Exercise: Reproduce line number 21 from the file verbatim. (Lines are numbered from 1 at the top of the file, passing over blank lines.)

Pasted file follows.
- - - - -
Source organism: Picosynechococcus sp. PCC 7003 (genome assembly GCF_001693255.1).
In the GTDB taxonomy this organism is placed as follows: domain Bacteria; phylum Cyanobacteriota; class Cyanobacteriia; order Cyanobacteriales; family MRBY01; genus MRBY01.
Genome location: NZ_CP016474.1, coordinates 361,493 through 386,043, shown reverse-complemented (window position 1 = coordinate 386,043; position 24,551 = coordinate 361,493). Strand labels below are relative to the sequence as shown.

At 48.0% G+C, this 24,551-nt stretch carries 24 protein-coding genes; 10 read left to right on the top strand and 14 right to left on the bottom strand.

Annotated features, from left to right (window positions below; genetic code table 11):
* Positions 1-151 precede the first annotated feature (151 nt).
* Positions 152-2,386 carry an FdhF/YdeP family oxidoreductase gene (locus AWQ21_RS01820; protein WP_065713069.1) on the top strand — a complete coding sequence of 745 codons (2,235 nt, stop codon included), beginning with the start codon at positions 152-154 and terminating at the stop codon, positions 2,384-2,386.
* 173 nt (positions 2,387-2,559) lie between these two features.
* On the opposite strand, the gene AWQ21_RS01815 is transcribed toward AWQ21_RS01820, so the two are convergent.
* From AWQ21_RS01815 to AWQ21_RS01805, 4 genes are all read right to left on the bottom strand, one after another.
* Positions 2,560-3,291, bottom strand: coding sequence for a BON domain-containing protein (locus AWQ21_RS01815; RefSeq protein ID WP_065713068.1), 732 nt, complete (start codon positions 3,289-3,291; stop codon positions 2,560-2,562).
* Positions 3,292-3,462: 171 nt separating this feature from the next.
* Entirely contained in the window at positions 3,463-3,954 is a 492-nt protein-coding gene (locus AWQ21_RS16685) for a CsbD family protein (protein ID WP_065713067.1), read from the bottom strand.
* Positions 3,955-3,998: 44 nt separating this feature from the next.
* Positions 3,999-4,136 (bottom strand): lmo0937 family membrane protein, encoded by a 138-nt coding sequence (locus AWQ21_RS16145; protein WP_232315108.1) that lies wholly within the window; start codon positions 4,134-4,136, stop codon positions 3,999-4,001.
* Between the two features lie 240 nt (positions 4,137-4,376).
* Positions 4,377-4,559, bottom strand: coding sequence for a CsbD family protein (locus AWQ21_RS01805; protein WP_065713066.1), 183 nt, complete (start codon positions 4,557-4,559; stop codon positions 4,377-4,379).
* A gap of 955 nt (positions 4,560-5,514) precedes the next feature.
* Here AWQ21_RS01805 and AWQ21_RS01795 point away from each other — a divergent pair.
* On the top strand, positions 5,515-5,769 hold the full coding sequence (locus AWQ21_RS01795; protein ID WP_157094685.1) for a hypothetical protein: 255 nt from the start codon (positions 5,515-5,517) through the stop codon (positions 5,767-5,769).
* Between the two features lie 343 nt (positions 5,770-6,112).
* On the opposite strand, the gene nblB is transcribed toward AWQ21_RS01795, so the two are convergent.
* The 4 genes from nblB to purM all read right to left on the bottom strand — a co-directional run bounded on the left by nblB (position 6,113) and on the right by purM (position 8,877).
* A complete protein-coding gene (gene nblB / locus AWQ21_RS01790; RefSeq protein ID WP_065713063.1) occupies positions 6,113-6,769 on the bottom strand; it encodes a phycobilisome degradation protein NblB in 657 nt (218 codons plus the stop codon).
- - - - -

* Between the two features lie 343 nt (positions 5,770-6,112).